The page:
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On Nutrition: Sorting the facts

Barbara Intermill, Monterey Herald on

Published in Nutrition

I have a very nice patient who comes to appointments with questions about everything except his main medical problem. These are from his last visit:

“My sister told me not to drink diet sodas because they have toxic chemicals. I’ve heard pasta is really bad for you. Eating meat is not good for the environment, right?”

So, are these statement true, or not? Take your guess and then we’ll see what the science says.

Sugar substitute ingredients used in diet beverages and a host of other products have been studied intensely for decades. And while there are still some questions about their actual impact on our health, several products have met strict safety standards by the U.S. Food and Drug Administration. Those currently approved for general use include saccharin (Sweet’N Low), aspartame (Nutrasweet, Equal, Sugar Twin), Acesulfame potassium (Sweet One), sucralose (Splenda), neotame (Newtame) and Advantame, the newest on the block.

Plant-based sweeteners stevia and monk fruit are deemed “generally recognized as safe” (GRAS) by the FDA. That means the product either has a history of safe use or has been determined by scientific data to be safe for a particular use.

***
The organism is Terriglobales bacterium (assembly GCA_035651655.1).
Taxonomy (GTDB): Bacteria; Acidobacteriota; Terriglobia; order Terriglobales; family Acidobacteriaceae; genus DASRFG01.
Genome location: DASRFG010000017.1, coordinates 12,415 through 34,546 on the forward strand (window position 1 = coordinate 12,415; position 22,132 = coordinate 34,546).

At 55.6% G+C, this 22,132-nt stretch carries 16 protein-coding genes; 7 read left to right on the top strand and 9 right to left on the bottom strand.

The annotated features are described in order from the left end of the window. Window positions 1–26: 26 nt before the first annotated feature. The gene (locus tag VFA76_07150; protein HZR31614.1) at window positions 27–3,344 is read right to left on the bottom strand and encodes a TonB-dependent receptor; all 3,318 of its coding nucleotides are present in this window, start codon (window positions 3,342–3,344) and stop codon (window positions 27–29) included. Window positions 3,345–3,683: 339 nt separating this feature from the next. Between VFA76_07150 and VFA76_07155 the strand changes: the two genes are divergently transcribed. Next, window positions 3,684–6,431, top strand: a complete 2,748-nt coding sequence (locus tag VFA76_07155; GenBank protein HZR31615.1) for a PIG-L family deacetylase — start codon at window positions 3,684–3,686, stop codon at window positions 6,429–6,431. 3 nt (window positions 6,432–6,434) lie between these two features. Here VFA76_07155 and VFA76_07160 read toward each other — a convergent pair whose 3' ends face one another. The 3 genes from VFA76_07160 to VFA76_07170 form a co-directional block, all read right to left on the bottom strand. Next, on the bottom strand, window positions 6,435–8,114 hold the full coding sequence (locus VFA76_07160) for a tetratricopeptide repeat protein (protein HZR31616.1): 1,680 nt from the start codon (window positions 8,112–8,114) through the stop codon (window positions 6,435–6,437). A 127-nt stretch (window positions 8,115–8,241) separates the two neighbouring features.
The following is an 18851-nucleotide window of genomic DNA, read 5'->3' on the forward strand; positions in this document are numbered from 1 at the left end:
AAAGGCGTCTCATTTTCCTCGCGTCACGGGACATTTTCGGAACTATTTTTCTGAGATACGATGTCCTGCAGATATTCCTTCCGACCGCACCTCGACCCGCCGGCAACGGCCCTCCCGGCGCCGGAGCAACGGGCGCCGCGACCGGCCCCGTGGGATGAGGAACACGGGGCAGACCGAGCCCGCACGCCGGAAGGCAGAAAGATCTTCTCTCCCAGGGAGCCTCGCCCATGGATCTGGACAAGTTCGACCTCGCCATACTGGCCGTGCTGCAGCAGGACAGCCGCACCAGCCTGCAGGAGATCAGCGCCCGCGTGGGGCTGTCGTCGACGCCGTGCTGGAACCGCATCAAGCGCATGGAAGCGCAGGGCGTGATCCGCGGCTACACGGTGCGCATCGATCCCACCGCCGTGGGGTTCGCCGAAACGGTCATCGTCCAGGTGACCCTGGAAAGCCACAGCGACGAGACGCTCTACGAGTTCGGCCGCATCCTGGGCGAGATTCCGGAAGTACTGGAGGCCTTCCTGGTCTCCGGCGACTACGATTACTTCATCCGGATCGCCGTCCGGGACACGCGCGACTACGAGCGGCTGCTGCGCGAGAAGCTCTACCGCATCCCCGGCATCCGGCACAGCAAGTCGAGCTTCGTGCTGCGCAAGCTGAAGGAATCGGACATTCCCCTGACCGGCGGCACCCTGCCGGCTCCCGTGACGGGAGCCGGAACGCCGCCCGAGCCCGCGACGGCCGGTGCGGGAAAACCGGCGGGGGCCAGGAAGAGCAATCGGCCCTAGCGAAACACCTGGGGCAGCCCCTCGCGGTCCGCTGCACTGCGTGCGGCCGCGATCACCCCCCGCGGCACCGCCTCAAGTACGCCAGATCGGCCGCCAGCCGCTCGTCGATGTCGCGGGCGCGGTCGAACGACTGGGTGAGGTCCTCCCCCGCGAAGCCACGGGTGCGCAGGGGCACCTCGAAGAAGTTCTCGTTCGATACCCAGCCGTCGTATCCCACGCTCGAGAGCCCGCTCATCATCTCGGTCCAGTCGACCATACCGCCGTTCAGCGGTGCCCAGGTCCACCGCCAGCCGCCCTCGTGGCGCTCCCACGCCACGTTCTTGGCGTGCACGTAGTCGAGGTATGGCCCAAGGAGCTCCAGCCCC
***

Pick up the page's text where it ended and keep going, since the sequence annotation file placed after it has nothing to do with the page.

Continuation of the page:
Each of the approved sugar substitutes also has an acceptable daily intake (ADI) set by the FDA. This is the maximum amount of sweetener considered safe to consume if a person used it daily over a lifetime. And the margin of safety is pretty high. A 150-pound person, for example, would need to consume 24 packets of Splenda before they reached the ADI for the sweetener. That said, most experts advise us to limit our intake to one or two servings of sugar substitute a day.

 

Here’s an interesting kicker about pasta. It is high in carbohydrates, yes. And like white rice, it’s considered a refined carb. Yet some of the carbs in pasta are in the form of “resistant starch” that travels slower through the digestive track and thus has a lower impact on blood sugars than other refined carbs. In fact, pasta (as opposed to white rice) is considered a low GI (glycemic index) food.

Here’s where portion control is important, however. For people with diabetes, one cup of cooked pasta might be OK. Fill up your plate with seconds and thirds and all bets are off.

One more intriguing tidbit about pasta. Participants in a recent study experienced higher rises in blood sugars after they ate freshly cooked (hot) pasta compared to when they ate the same amount of pasta that had been cooled and reheated. Researchers surmise that pasta produces more resistant starch when it is cooled and then reheated. Let’s hear it for leftovers!

Lastly, “foregoing meat may may not be the environmental panacea many would have us believe,” says University of California at Davis professor and air quality expert Dr. Frank Mitloehner. More on that next week.

©2022 MediaNews Group, Inc. Visit at monterreyherald.com. Distributed by Tribune Content Agency, LLC.

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